Easy Trips: Rediscover lesser-known Kolkata, West Bengal

The beautiful interiors of the Magen David Synagogue are a must-see
Photographer: Vinobha Nathan

WORDS: AISHWARYA MENON
PHOTOGRAPHS: VINOBHA NATHAN

GREAT FROM: New Delhi, Bhubaneswar, Guwahati
GREAT FOR: History and art enthusiasts

When you wander down Kolkata’s overcrowded, bustling streets and look up at its grand old buildings and their architectural finesse, it’s easy to tell that the city has been witness to a rich, glorious past. Be it the legendary Writers Building and the ever-popular Victoria Memorial or lesser-known gems such as Star Theatre, which hosted the city’s first ever play, Kolkata acts as a living, breathing reminder of its opulent heritage. If you steer clear of the familiar and the popular, you’ll find plenty of lesser-known heritage spots that are equally worthy of your attention.

Start with a visit to the iconic Rabindra Bharati Museum. Walk through the rooms in which Rabindranath Tagore spent his youth and where he breathed his last. From his paintings and photographs to items of daily use, you’ll find everything related to Tagore’s past. Keep aside at least a couple of hours to go through all that’s on display . If museums interest you, stop by at Netaji Bhavan, Netaji Subhas Chandra Bose’s ancestral house. Now converted into a museum, it houses a wide range of artefacts and documents related to the revered freedom fighter. The car he used back in the day is still on display on the premises.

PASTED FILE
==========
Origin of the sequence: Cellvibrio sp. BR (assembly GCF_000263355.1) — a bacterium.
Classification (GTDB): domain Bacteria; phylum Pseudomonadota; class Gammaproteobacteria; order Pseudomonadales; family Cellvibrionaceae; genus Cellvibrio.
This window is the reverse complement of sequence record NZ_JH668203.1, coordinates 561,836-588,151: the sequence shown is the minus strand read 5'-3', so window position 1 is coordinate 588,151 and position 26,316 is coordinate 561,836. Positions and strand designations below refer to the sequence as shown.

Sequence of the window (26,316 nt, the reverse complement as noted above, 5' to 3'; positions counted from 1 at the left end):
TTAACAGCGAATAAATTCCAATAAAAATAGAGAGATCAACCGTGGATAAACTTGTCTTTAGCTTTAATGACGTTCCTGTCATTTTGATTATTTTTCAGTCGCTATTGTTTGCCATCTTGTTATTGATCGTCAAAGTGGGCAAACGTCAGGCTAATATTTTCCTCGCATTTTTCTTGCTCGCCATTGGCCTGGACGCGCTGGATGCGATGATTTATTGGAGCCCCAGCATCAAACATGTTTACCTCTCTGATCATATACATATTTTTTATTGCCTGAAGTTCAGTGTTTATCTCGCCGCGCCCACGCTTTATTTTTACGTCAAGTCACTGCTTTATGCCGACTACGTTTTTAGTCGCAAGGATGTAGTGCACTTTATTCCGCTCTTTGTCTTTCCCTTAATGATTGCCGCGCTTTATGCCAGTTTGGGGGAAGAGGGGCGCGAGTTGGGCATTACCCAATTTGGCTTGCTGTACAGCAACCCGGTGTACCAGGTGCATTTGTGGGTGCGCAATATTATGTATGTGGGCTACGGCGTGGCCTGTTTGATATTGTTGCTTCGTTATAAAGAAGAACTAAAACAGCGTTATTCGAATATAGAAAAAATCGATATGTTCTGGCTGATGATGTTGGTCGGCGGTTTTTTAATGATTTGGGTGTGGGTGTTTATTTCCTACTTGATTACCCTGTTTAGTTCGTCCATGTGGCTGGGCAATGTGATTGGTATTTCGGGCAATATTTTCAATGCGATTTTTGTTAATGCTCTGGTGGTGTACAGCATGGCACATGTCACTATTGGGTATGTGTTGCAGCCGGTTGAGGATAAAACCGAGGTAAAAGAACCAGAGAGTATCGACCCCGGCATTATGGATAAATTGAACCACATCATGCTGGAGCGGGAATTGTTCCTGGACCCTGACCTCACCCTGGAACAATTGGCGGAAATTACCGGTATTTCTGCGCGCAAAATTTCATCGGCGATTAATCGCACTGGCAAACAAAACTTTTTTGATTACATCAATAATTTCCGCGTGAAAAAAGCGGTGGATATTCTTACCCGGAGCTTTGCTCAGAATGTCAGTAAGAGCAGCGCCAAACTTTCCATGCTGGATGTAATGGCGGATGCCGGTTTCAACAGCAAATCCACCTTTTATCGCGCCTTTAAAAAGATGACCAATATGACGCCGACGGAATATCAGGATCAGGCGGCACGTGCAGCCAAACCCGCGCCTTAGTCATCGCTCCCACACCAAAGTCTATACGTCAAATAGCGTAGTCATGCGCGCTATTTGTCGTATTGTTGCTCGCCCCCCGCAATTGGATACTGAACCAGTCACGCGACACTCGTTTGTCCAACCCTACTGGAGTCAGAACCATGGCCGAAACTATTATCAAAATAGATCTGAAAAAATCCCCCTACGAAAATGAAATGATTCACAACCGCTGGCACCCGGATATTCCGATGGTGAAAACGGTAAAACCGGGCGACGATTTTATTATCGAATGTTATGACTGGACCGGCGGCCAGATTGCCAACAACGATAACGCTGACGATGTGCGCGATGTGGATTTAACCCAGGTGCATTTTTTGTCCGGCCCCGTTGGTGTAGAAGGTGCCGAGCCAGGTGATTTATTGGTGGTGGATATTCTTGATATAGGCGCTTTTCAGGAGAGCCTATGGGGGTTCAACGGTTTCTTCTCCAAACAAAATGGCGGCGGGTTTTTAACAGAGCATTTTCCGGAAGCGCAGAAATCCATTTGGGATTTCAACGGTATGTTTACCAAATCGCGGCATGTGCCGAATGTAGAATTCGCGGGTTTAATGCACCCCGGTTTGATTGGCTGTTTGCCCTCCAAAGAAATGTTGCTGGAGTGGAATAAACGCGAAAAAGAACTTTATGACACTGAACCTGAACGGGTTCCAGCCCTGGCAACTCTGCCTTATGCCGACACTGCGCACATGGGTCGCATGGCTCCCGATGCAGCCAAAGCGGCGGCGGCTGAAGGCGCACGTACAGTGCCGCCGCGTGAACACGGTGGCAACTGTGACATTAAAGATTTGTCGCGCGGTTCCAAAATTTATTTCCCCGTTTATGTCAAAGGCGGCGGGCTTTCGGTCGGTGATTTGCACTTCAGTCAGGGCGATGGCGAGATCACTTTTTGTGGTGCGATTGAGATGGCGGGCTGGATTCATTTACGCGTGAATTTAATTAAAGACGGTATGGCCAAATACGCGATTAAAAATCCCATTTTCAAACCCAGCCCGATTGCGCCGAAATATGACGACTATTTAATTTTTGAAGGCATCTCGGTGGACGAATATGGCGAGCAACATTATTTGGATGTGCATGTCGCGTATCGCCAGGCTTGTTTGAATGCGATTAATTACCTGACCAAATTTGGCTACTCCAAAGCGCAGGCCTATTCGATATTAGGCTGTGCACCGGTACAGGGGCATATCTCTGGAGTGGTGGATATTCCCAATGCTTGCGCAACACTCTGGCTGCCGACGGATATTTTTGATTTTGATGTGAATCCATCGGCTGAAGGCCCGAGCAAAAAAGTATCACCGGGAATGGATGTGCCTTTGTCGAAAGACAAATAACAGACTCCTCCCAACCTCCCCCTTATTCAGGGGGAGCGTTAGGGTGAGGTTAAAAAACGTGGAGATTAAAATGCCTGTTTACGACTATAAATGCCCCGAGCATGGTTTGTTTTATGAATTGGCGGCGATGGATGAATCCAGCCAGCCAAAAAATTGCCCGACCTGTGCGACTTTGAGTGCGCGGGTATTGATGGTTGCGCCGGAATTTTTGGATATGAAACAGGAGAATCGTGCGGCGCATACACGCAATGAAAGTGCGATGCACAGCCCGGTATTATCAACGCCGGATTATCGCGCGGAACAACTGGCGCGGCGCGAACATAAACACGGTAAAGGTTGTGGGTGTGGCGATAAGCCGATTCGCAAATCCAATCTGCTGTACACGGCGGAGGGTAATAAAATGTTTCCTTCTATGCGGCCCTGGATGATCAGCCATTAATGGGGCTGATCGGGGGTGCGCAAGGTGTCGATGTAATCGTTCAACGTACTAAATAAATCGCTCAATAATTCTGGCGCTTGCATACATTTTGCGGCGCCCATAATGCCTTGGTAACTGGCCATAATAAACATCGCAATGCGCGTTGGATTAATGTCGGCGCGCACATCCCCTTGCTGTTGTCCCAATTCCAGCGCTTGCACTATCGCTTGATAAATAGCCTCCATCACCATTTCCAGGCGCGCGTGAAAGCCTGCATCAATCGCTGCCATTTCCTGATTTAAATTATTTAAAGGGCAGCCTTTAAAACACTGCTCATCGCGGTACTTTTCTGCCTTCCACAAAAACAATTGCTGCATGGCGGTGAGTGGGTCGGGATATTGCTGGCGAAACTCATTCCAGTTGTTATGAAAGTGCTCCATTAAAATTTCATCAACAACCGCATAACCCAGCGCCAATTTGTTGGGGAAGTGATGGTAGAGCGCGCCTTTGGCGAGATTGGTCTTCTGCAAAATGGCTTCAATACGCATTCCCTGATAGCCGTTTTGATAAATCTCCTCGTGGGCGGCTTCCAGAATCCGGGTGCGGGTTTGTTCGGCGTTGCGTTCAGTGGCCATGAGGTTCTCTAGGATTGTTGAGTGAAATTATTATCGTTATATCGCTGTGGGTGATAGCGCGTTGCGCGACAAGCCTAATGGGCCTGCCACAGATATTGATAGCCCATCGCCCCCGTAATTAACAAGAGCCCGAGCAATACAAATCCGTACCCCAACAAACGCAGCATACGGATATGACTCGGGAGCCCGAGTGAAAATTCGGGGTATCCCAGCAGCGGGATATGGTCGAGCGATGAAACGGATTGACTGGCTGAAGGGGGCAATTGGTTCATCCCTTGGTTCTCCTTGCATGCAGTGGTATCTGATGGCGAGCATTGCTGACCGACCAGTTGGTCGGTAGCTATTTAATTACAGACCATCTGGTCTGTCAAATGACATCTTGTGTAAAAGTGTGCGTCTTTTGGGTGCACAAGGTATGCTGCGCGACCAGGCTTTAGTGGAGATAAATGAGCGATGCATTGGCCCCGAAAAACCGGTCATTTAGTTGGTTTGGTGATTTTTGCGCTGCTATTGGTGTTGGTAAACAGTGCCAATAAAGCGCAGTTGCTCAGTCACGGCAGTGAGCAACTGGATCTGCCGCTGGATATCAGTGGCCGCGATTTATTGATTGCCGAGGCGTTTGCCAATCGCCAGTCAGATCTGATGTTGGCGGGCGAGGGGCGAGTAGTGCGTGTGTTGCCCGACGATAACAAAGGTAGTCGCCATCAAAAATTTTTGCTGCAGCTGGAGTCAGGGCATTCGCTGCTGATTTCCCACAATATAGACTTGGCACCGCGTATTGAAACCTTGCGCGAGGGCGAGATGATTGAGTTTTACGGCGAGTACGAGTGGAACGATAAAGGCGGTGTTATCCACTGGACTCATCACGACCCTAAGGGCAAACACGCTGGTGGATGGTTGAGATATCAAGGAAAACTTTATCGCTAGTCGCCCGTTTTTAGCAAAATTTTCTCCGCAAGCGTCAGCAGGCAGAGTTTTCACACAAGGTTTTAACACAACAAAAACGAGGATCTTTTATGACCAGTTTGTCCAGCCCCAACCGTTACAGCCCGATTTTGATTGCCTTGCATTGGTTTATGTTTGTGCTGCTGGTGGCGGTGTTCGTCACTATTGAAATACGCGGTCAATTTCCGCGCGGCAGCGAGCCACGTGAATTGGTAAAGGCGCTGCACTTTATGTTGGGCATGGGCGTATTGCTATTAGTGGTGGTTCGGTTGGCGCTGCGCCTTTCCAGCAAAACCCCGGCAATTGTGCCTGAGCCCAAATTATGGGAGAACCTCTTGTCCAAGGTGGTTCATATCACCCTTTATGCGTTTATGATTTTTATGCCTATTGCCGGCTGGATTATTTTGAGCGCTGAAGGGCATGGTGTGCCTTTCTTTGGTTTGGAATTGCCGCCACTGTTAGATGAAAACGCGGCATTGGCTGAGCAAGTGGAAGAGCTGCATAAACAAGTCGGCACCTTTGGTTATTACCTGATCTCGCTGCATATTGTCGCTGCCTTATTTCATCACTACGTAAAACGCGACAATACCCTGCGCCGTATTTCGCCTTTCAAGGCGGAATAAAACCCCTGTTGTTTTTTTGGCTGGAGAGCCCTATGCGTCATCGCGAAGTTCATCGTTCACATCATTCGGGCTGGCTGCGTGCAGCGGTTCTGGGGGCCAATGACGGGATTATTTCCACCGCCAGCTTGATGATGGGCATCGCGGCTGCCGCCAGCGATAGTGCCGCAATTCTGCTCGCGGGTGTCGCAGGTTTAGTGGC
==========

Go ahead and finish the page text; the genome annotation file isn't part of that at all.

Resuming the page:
Continue on your trail of lesser-known heritage spots of the city: visit Star Theatre, the city’s first theatre. Started way back in 1883, the theatre has, over the years, played host to numerous historical plays, watched by the who’s-who of the city’s art circles. Marvel at the rich exterior façade, but go one step further too: buy yourself a ticket to watch a contemporary Bollywood film inside; it will help you soak in all that history. The theatre also screens films during the annual Kolkata International Film Festival, and shares space in the building with an art gallery and the Noty Binodini Memorial Amphitheatre. Head next to Sovabazaar to discover the 250-year-old history of Sovabazaar Rajbari. Built in the 1700s, it’s one of the oldest houses in the city and has been home to Kolkata’s crème-de-la-crème over the years. The palatial house is also known for its annual Durga Puja celebrations.

If all the sight-seeing has brought on some serious hunger pangs, make a trip down to Tiretti Bazaar. Often referred to as China Town, for the large number of Chinese immigrants who’ve settled here over the years, the market is truly a foodie’s idea of paradise. From delectable chicken and fish dumplings and pork baos to flavoursome soups and a wide variety of momos – there’s a lot to choose from here. Do try the excellent prawn wafers as well. Open 7am onwards on Sundays only, the bazaar promises visitors some of the best Chinese food they’ll ever eat, provided they make it there before 8am,  by when most of the food gets over. Next up, stop by the legendary Nahoum’s, which has been around for over a century. Known for its delish chocolate fudge and gooey brownies, this Jewish bakery in New Market also whips up some mouth-watering plum cakes, cheese sambusaks and challah bread. As you bite into one of the lovely, dense brownies and watch the trams trundling by, you’ll definitely find yourself wondering what other heritage spots Kolkata hides beneath her chaos and commotion.

Travel NOW to Kolkata to find out more about lesser-known heritage spots, check out LPMI’s September 2018 issue. Pick up a copy from your newsstand or click to subscribe via Zinio or Magzter.